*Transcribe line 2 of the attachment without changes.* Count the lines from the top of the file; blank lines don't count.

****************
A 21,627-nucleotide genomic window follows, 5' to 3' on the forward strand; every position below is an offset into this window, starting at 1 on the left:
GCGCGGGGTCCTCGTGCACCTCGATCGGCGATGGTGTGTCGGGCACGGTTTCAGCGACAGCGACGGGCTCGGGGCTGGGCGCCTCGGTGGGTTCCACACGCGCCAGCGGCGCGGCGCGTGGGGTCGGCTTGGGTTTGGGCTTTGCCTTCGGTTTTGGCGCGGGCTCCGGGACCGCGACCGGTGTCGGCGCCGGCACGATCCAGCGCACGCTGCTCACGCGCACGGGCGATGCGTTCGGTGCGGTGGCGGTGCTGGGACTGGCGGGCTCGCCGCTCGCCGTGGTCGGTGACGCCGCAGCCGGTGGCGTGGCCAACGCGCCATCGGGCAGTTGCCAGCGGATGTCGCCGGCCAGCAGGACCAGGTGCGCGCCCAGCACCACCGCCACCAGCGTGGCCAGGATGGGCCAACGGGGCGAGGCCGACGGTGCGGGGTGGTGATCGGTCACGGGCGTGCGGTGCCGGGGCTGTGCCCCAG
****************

GCGCGGGGTCCTCGTGCACCTCGATCGGCGATGGTGTGTCGGGCACGGTTTCAGCGACAGCGACGGGCTCGGGGCTGGGCGCCTCGGTGGGTTCCACACGCGCCAGCGGCGCGGCGCGTGGGGTCGGCTTGGGTTTGGGCTTTGCCTTCGGTTTTGGCGCGGGCTCCGGGACCGCGACCGGTGTCGGCGCCGGCACGATCCAGCGCACGCTGCTCACGCGCACGGGCGATGCGTTCGGTGCGGTGGCGGTGCTGGGACTGGCGGGCTCGCCGCTCGCCGTGGTCGGTGACGCCGCAGCCGGTGGCGTGGCCAACGCGCCATCGGGCAGTTGCCAGCGGATGTCGCCGGCCAGCAGGACCAGGTGCGCGCCCAGCACCACCGCCACCAGCGTGGCCAGGATGGGCCAACGGGGCGAGGCCGACGGTGCGGGGTGGTGATCGGTCACGGGCGTGCGGTGCCGGGGCTGTGCCCCAG